Webby Awards For Pharrell And Kickstarter
Crowdfunding website Kickstarter, singer Pharrell Williams and travel website Airbnb have been honoured at the web version of the Oscars.
The Webby Awards recognise websites, online video, social media, apps and interactive advertising and have been compared to the Oscars.
Other winners included R&B singer Beyonce, Jay-Z Twitter's video app Vine and musicians Bob Dylan and Arcade Fire.
The awards, celebrated next month in New York, are given by the International Academy of Digital Arts and Sciences.
This year's judges include Kevin Spacey and Dana Brunetti, producers of Netflix's Emmy-winning online drama House of Cards.
Every category in the Webbys has a "people's voice" prize, selected by a public vote. This year, about 500,000 people voted.
Kickstarter, which lets groups and individuals fundraise online, was honoured as the "breakout" of the year.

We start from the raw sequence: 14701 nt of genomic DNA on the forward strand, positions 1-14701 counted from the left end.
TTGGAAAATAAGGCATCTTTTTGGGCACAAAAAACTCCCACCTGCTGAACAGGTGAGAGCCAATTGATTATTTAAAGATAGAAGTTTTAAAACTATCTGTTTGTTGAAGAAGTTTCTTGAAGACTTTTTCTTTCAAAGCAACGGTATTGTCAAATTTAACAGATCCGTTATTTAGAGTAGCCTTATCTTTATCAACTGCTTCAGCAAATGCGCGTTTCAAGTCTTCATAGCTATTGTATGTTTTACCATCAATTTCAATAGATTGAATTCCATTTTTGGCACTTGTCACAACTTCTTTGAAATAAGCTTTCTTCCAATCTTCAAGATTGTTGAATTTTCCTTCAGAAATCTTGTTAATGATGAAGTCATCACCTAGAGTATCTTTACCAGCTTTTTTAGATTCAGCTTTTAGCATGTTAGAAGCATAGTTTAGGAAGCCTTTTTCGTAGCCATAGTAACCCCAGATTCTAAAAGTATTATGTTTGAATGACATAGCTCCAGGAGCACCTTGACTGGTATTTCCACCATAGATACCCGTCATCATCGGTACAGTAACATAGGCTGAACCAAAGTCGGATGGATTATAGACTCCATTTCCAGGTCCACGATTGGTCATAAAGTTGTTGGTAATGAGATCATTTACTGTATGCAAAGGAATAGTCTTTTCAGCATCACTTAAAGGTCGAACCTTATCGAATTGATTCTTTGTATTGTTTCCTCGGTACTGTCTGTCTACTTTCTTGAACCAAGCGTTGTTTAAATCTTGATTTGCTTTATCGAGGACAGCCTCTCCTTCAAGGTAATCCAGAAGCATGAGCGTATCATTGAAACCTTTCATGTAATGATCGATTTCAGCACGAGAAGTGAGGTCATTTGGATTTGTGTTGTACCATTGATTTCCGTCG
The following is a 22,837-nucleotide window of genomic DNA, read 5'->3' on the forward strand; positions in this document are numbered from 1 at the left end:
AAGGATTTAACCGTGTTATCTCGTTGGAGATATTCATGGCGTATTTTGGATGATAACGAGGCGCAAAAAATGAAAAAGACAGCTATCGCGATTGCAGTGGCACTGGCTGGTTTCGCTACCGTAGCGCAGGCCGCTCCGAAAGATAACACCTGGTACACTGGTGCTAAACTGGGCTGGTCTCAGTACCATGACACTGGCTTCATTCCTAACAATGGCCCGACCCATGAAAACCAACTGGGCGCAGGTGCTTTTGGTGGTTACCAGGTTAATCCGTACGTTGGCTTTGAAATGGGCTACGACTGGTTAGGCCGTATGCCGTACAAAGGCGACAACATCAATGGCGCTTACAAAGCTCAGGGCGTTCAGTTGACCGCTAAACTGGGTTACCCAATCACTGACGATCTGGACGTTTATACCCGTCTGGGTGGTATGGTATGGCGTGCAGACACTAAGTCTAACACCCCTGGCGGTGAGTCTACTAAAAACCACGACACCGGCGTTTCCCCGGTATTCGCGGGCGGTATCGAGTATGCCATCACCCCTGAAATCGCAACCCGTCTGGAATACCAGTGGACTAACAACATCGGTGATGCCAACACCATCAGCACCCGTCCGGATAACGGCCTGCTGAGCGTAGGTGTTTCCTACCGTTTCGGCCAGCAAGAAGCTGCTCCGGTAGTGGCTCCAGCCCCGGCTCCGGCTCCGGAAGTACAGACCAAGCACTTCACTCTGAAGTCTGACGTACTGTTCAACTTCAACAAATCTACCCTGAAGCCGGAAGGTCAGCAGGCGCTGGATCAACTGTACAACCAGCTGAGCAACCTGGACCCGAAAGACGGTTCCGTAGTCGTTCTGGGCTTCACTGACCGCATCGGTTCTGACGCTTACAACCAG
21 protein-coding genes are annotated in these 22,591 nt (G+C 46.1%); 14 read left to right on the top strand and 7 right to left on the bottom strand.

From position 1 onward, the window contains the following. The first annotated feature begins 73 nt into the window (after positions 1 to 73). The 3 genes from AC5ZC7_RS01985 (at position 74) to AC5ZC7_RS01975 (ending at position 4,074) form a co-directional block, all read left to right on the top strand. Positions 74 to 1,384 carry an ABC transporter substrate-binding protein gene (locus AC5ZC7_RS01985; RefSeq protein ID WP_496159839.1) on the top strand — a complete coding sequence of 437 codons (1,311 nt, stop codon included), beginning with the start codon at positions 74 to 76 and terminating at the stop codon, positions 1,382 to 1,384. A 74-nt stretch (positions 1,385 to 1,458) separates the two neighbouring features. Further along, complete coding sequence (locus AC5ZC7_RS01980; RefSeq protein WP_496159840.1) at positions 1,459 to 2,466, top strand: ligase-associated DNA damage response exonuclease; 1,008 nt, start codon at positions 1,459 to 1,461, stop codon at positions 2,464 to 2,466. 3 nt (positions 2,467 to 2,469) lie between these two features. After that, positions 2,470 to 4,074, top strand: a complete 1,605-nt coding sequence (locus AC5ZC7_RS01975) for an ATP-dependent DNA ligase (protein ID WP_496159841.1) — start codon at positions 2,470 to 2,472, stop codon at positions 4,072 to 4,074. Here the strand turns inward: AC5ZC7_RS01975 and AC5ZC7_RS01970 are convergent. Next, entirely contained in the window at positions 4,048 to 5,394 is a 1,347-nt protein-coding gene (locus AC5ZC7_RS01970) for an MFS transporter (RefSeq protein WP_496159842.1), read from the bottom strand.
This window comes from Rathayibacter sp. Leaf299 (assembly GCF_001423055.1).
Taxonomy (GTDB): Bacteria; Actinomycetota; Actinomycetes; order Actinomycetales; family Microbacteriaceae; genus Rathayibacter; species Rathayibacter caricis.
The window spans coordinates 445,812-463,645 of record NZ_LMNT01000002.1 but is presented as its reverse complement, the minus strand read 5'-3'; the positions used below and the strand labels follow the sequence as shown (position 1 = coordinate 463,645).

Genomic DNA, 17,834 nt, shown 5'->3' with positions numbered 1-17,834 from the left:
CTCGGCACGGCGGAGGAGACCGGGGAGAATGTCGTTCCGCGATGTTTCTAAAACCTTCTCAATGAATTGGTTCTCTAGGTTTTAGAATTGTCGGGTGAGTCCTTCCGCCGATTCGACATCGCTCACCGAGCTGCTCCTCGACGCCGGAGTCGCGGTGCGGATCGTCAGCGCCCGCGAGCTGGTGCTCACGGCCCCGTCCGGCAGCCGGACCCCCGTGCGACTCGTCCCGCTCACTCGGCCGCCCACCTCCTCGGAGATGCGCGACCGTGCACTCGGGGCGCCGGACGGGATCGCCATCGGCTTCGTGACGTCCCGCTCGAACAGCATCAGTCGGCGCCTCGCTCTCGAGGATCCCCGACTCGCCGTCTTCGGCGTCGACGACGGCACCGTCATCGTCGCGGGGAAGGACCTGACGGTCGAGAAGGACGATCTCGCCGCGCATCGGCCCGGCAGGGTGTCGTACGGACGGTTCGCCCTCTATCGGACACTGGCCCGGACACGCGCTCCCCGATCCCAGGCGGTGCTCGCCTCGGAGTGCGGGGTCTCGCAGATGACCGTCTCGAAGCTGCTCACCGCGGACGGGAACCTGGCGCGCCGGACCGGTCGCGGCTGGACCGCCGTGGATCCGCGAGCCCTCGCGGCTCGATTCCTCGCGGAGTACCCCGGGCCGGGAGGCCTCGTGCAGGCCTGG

The website makes crowdfunding a viable option for helping people get new projects off the ground, the judges ruled.
De La Soul, founded in 1987, was given the artist of the year award for making its music catalogue available online for free downloads.
Harvard professor and political activist Lawrence Lessig, 52, was awarded a lifetime achievement award for co-founding Creative Commons.
Creative Commons is a copyright licence system that makes it easier for creators and users to share pictures, videos and other content on the web.
Singer-songwriter Pharrell Williams picked up a prize for his 24-hour Happy music video.
Dylan and Canadian band Arcade Fire were also honoured for their online music videos.
Beyonce earned an award for her website Beyonce.com while her rapper-husband Jay Z received a Webby for his mobile phone app.
Airbnb, which puts people in touch with potential places to stay in other people's homes, won the best travel website.
Other winners this year include satirical news website The Onion and late night talk show host Jimmy Kimmel.
Kimmel picked up an award for "best viral video" for his Worst Twerk Fail Ever - Girl Catches Fire prank.
The Guardian newspaper won the "best website practices" award for its interactive online feature on their Edward Snowden story.
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